Chewy: A Rough Reaction Following A Blow-Out Report (NYSE:CHWY)


It’s been a tough couple of weeks for the major market averages (NYSEARCA:SPY), and Chewy (CHWY) has not been immune from the selling pressure. The online pet-food retailer came into September with a triple-digit year-to-date return, but since then, its share price has since seen a 30% haircut. The good news is that the company just came off a strong Q2 report with double-digit revenue growth, and the correction has not done any material damage to the technical picture yet. The bad news is that the reaction hasn’t been great, suggesting the news was fully priced in, and the bulls will need to step up soon to prevent any technical damage. As long as the bulls can defend the $46.50 level on a weekly close, the bulls will remain in control of the bigger picture.

(Source: TC2000.com)

A couple of weeks ago, I covered Chewy, noting that the stock was priced for perfection at 5.3x sales heading into its Q2 report. While the company reported a massive revenue beat of $60 million, we saw a marginal drop in auto-ship figures. Meanwhile, net sales per active customer came in nearly 3% below consensus at $356. However, this is likely due to the sharp increase in new customers with a lower average spend, which tends to mature over time if they stay with Chewy. Let’s take a closer look at the quarter below:

(Source: Author’s Chart)

As we can see from the chart above, which measures total active customers and the percentage of revenue from auto-ship, it’s clear that COVID-19 has been quite a tailwind for Chewy. Chewy was averaging a net increase in active customers of 700,000 per quarter in Q1 2019 through Q4 2019 but saw this figure increase to 1.5 million in Q1 2020, and it accelerated to 16.6 million in Q2 2020. This is more than doubled the pace of the previous sequential net increase in active customers, and it’s helped the total active customer count grow by over 38% year-over-year (16.6 million vs. 12.0 million). This is incredible growth, and it explains why Chewy delivered record revenue of $1.7 billion in the quarter.

(Source: Company Website)

If we look at the percentage of revenue from auto-ship, it peaked 70.40% in Q4 2019 and has since slipped 210 basis points to 68.30%. However, when we factor in that most new customers will not immediately apply for auto-ship without first testing out the product & service, this is not an unreasonable drop in auto-ship as a percentage of revenue. Auto-ship as a percentage of revenue is quite important. This is because it’s recurring revenue, is the highest quality sales growth and carries the largest premium as there’s lots of visibility around how each quarter should trend. If the above assumption is correct, we should see auto-ship begin to trend back up following this quarter as new customers have now spent a full quarter with the company to decide if they want to migrate to auto-ship. Therefore, this will be a crucial metric to watch for Chewy investors.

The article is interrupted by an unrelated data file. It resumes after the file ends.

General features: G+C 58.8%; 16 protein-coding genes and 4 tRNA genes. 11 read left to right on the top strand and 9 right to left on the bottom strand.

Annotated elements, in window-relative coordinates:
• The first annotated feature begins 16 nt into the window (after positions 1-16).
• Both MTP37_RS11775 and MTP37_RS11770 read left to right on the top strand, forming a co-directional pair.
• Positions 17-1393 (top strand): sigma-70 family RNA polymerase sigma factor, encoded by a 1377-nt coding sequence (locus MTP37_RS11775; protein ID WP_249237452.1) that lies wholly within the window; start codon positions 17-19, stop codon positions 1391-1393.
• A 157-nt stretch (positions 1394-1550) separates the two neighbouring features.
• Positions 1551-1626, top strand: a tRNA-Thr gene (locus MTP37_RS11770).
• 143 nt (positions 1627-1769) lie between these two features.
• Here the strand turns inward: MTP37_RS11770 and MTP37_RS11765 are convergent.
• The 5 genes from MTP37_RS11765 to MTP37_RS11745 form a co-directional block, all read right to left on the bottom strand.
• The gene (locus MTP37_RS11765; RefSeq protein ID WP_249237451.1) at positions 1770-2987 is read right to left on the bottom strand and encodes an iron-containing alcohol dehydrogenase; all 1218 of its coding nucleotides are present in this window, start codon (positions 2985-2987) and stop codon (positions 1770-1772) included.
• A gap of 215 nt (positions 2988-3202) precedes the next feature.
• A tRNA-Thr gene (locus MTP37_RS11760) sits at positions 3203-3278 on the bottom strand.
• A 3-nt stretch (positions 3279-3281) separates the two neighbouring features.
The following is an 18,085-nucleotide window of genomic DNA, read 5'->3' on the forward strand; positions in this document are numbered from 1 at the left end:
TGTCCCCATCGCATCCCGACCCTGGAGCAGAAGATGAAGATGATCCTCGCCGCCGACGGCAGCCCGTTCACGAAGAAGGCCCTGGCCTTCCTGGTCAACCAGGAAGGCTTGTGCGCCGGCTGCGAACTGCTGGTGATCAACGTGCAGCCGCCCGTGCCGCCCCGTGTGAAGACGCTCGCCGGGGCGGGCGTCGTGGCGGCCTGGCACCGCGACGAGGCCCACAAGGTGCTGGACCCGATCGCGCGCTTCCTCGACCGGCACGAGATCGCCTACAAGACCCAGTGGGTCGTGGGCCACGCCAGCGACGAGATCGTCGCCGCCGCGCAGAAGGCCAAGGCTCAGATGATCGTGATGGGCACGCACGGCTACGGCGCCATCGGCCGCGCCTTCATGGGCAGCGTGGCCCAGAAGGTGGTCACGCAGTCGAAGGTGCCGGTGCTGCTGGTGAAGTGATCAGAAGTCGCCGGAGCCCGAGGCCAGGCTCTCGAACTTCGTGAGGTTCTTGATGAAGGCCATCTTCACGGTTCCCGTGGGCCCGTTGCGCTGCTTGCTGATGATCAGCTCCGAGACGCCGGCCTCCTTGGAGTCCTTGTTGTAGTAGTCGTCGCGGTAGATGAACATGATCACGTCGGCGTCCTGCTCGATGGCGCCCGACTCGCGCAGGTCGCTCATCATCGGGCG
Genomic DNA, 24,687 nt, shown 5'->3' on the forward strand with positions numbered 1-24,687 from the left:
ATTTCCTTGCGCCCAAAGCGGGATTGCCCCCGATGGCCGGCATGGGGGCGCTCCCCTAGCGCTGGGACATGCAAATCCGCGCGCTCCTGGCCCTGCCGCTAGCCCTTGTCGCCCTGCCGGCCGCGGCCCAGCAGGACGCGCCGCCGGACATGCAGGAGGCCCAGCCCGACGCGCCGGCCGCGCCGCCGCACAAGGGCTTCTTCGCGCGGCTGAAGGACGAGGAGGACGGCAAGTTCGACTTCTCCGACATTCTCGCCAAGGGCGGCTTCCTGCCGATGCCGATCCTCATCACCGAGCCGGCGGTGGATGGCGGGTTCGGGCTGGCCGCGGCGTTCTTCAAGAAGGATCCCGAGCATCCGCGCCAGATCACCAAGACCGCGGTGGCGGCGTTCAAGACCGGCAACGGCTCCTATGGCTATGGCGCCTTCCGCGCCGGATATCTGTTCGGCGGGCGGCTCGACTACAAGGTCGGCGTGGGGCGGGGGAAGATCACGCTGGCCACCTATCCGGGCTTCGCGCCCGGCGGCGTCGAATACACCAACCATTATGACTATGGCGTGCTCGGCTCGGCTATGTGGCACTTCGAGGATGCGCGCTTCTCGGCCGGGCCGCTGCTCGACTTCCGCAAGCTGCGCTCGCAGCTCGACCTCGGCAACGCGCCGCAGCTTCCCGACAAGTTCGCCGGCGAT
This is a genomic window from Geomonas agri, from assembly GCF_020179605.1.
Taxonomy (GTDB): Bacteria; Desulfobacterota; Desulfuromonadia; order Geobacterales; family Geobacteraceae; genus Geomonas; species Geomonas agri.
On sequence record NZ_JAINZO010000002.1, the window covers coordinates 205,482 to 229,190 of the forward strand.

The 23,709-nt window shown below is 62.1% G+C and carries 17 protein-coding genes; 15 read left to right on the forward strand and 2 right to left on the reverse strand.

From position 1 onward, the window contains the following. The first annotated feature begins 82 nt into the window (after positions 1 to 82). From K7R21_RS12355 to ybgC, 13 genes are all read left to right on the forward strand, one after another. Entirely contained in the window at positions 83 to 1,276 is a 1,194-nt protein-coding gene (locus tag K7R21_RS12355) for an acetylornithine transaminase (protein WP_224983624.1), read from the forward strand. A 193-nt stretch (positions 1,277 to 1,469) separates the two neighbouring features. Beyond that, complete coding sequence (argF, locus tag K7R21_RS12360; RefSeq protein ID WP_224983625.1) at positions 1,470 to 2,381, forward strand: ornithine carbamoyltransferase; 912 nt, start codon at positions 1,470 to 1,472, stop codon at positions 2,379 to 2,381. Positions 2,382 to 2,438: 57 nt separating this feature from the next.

(Source: YCharts.com, Author’s Chart)

Moving over to quarterly revenues, Chewy managed to grow revenue by an incredible 47% year-over-year, making it one of the top-250 growth stocks on the US market currently. This sales growth rate translated to a 100 basis point acceleration sequentially, and it’s worth noting that Chewy was lapping a tough year-over-year comp of 43%, making the growth even more impressive. If we look ahead to Q3 and Q4 2020, revenue growth rates are expected to drop materially based on estimates but are expected to hit new all-time highs. Q3 revenues are forecasted to grow 40% year-over-year, while Q4 revenues are expected to increase by just 28%. Obviously, revenue estimates are not set in stone. Still, it would be ideal to see some stronger growth rates here, or it won’t be easy to justify a revenue multiple above 5 (where we traded before the September 2nd peak).

(Source: YCharts.com, Author’s Chart)

If we look at Chewy’s earnings trend above, net losses per share continue to narrow, with FY2020 estimates forecasting a net loss of $0.63 and FY2021 narrowing to $0.46. This trend in earnings suggests that the company is likely on the path to profitability, but the key will be holding onto this new customer base and driving average net spend per active customer higher. Critics are quick to point out that Chewy is not profitable, but very few companies adopting a model similar to Amazon (AMZN) are profitable right away; it often takes a decade or longer. We heard the same critics when Amazon debuted in 1997, poo-pooing the company because it was not generating positive earnings. Jeff Bezos’ plan was securing market share, gaining brand recognition, and worrying about profits later, and it paid off handsomely for Amazon. Therefore, while we don’t have earnings on the table yet, I believe the more important metric to watch is sales growth, which continues to grow at a brisk pace.